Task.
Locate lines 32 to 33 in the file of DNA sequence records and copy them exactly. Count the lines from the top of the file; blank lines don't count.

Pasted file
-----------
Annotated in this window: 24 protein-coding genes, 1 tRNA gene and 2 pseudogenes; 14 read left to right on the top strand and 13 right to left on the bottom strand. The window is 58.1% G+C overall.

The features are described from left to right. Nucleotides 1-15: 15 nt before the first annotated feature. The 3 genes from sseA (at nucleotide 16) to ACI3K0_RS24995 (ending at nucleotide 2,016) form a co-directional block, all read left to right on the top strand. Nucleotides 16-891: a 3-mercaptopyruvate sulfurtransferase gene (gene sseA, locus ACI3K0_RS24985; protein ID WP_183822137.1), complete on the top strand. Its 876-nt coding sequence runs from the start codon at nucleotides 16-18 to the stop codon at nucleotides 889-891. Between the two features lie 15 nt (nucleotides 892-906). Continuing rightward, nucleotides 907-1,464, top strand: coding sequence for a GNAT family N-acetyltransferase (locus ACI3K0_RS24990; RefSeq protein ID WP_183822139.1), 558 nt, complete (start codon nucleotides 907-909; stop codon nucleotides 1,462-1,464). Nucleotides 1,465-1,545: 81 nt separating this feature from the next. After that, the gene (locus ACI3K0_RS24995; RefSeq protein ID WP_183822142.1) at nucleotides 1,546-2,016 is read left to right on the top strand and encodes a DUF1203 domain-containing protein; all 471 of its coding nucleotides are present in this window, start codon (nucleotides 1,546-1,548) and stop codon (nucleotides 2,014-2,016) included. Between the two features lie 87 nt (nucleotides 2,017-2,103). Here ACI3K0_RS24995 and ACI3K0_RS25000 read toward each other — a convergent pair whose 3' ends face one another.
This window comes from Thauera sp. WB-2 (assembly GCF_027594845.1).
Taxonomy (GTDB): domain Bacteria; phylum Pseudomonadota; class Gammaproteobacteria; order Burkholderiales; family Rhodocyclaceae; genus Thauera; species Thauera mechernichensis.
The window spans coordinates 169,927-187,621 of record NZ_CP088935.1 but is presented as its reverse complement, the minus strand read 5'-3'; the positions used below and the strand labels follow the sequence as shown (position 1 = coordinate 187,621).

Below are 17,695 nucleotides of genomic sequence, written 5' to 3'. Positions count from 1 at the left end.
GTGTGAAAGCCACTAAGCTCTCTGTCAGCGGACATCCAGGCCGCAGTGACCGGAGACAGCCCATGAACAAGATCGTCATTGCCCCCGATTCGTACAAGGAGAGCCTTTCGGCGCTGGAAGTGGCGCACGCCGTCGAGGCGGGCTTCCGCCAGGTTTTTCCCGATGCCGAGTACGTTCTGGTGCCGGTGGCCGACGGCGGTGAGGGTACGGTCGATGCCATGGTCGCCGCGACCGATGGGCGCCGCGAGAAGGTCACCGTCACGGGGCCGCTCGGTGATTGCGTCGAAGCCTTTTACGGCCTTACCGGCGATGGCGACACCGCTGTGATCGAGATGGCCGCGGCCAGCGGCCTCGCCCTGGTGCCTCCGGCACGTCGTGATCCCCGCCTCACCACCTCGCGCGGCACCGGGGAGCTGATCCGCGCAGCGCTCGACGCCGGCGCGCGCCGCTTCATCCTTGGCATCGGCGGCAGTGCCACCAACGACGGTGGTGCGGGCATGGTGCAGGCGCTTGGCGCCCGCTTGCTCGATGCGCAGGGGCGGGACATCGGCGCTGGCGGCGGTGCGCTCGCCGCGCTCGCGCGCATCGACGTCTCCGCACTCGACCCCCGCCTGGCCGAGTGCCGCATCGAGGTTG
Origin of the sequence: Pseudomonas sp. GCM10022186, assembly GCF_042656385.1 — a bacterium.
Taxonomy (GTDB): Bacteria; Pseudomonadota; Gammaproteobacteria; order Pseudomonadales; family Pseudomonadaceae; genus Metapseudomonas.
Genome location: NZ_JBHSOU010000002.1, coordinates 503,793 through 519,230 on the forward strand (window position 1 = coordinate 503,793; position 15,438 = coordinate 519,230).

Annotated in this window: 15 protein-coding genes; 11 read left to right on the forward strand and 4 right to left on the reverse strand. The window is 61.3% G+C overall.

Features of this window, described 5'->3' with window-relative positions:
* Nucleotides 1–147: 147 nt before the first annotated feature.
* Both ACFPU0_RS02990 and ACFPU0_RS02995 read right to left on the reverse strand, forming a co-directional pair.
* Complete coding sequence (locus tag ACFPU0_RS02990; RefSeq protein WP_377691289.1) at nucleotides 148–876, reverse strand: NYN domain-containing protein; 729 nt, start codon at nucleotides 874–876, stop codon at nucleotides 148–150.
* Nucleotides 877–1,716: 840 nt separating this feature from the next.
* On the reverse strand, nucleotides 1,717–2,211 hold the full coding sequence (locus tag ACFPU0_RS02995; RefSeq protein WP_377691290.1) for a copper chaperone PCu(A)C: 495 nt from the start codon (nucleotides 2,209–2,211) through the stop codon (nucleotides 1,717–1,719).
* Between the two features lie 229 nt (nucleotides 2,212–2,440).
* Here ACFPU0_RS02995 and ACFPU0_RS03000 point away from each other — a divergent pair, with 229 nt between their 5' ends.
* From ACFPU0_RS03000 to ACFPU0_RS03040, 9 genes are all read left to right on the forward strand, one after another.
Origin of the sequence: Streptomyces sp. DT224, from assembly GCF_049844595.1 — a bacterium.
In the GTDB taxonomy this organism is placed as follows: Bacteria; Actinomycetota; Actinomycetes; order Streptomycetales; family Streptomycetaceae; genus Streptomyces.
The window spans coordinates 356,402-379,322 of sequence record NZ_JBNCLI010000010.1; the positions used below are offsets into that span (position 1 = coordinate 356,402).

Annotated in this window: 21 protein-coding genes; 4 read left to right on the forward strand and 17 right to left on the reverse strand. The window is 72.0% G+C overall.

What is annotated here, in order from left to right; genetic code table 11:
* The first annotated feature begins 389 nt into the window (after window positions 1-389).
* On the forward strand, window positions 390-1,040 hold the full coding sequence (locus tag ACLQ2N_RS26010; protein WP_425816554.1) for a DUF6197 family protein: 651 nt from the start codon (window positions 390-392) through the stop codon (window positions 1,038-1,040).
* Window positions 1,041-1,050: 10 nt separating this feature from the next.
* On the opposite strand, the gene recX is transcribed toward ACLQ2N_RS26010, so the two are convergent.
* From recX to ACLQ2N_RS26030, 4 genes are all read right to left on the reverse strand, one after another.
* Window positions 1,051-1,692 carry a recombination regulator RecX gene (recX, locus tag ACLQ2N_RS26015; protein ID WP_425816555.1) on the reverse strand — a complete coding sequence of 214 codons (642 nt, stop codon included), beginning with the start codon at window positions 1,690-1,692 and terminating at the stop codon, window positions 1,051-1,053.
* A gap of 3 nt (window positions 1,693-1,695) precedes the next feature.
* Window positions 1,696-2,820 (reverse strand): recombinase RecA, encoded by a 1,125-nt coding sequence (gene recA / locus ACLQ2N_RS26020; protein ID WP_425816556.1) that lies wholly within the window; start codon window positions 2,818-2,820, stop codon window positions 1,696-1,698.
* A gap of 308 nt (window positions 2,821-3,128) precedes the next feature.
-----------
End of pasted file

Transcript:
* A gap of 3 nt (window positions 1,693-1,695) precedes the next feature.
* Window positions 1,696-2,820 (reverse strand): recombinase RecA, encoded by a 1,125-nt coding sequence (gene recA / locus ACLQ2N_RS26020; protein ID WP_425816556.1) that lies wholly within the window; start codon window positions 2,818-2,820, stop codon window positions 1,696-1,698.